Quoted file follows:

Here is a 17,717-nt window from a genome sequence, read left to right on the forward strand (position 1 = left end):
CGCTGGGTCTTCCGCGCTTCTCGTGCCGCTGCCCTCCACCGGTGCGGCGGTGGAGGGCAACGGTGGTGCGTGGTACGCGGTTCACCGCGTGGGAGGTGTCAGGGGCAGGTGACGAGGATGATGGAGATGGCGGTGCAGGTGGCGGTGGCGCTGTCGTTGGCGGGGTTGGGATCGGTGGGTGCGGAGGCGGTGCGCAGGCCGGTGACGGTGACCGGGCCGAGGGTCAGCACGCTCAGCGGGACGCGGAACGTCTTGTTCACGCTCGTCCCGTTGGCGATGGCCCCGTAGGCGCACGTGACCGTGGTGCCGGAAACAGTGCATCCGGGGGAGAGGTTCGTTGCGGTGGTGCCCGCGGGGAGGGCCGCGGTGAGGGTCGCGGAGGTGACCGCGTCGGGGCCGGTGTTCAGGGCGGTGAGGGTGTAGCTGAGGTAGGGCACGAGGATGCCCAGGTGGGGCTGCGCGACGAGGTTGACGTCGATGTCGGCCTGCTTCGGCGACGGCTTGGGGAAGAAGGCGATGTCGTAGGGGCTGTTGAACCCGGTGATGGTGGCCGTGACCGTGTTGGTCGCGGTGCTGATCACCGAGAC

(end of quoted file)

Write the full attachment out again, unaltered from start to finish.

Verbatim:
Here is a 17,717-nt window from a genome sequence, read left to right on the forward strand (position 1 = left end):
CGCTGGGTCTTCCGCGCTTCTCGTGCCGCTGCCCTCCACCGGTGCGGCGGTGGAGGGCAACGGTGGTGCGTGGTACGCGGTTCACCGCGTGGGAGGTGTCAGGGGCAGGTGACGAGGATGATGGAGATGGCGGTGCAGGTGGCGGTGGCGCTGTCGTTGGCGGGGTTGGGATCGGTGGGTGCGGAGGCGGTGCGCAGGCCGGTGACGGTGACCGGGCCGAGGGTCAGCACGCTCAGCGGGACGCGGAACGTCTTGTTCACGCTCGTCCCGTTGGCGATGGCCCCGTAGGCGCACGTGACCGTGGTGCCGGAAACAGTGCATCCGGGGGAGAGGTTCGTTGCGGTGGTGCCCGCGGGGAGGGCCGCGGTGAGGGTCGCGGAGGTGACCGCGTCGGGGCCGGTGTTCAGGGCGGTGAGGGTGTAGCTGAGGTAGGGCACGAGGATGCCCAGGTGGGGCTGCGCGACGAGGTTGACGTCGATGTCGGCCTGCTTCGGCGACGGCTTGGGGAAGAAGGCGATGTCGTAGGGGCTGTTGAACCCGGTGATGGTGGCCGTGACCGTGTTGGTCGCGGTGCTGATCACCGAGAC